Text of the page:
Poem: No coward soul is mine

No coward soul is mine,
No trembler in the worlds storm-troubled sphere:
I see Heavens glories shine,
And faith shines equal, arming me from fear.

O God within my breast.
Almighty, ever-present Deity!
Life -- that in me has rest,
As I -- Undying Life -- have power in Thee!

Vain are the thousand creeds
That move mens hearts: unutterably vain;
Worthless as withered weeds,
Or idlest froth amid the boundless main,

To waken doubt in one
Holding so fast by Thine infinity;
So surely anchored on
The steadfast Rock of immortality.

With wide-embracing love
Thy Spirit animates eternal years,
Pervades and broods above,
Changes, sustains, dissolves, creates, and rears.

Though earth and man were gone,
And suns and universes ceased to be,
And Thou wert left alone,
Every existence would exist in Thee.

There is not room for Death,
Nor atom that his might could render void:
Thou -- Thou art Being and Breath,
And what Thou art may never be destroyed.

Emily Bronte

Family tree

The Bronte Family

Grandparents - paternal
Hugh Brunty was born 1755 and died circa 1808. He married Eleanor McClory, known as Alice in 1776.

Grandparents - maternal
Thomas Branwell (born 1746 died 5th April 1808) was married in 1768 to Anne Carne (baptised 27th April 1744 and died 19th December 1809).

Father was Patrick Bronte, the eldest of 10 children born to Hugh Brunty and Eleanor (Alice) McClory. He was born 17th March 1777 and died on 7th June 1861. Mother was Maria Branwell, who was born on 15th April 1783 and died on 15th September 1821.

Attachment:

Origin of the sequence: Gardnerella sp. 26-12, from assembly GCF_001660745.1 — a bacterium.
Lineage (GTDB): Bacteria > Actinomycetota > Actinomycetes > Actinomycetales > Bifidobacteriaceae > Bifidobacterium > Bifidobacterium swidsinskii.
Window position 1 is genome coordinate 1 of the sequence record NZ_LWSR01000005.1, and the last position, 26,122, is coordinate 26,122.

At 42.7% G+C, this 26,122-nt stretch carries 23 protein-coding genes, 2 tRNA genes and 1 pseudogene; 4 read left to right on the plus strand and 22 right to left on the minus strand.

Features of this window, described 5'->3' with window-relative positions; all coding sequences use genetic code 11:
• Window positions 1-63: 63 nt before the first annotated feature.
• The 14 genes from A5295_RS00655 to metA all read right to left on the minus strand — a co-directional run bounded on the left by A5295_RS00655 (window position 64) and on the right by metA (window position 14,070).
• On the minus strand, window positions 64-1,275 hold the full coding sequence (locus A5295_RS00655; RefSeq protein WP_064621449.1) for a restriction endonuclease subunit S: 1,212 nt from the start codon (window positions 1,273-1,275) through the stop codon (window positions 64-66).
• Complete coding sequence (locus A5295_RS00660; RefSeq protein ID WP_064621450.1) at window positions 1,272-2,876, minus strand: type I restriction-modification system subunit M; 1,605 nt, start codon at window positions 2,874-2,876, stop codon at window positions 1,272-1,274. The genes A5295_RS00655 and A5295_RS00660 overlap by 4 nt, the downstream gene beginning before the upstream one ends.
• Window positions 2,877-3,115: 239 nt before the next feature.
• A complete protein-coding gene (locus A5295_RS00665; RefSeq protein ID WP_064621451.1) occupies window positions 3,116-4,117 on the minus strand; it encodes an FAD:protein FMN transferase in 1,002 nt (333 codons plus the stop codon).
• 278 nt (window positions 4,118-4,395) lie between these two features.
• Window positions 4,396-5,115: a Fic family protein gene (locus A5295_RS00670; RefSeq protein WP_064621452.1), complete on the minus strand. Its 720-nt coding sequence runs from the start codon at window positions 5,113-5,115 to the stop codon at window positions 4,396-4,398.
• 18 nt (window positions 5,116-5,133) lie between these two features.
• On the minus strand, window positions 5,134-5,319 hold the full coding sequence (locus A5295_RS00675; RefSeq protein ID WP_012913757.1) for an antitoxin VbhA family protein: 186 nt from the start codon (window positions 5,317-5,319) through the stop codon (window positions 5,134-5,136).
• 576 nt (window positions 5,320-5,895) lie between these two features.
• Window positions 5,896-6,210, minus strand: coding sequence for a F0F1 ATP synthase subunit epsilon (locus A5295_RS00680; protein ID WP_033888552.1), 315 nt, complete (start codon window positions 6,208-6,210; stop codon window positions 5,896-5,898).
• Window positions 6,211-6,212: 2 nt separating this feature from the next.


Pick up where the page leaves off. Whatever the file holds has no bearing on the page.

Maria had a sister, Elizabeth who was known as Aunt Branwell. She was born in 1776 and died on 29th October 1842.

Patrick Bronte married Maria Branwell on 29th December 1812.

The Bronte Children
Patrick and Maria Bronte had six children.
The first child was Maria, who was born in 1814 and died on 6th June 1825.
The second daughter, Elizabeth was born on 8th February 1815 and died shortly after Maria on 15th June 1825. Charlotte was the third daughter, born on 21st April 1816.

Charlotte married Arthur Bell Nicholls (born 1818) on 29th June 1854. Charlotte died on 31st March 1855. Arthur lived until 2nd December 1906.

The first and only son born to Patrick and Maria was Patrick Branwell, who was born on 26th June 1817 and died on 24th September 1848.

Emily Jane, the fourth daughter was born on 30th July 1818 and died on 19th December 1848.

The sixth and last child was Anne, born on 17th January 1820 who died on 28th May 1849.

Top Withens in the snow.

Top Withens in the snow.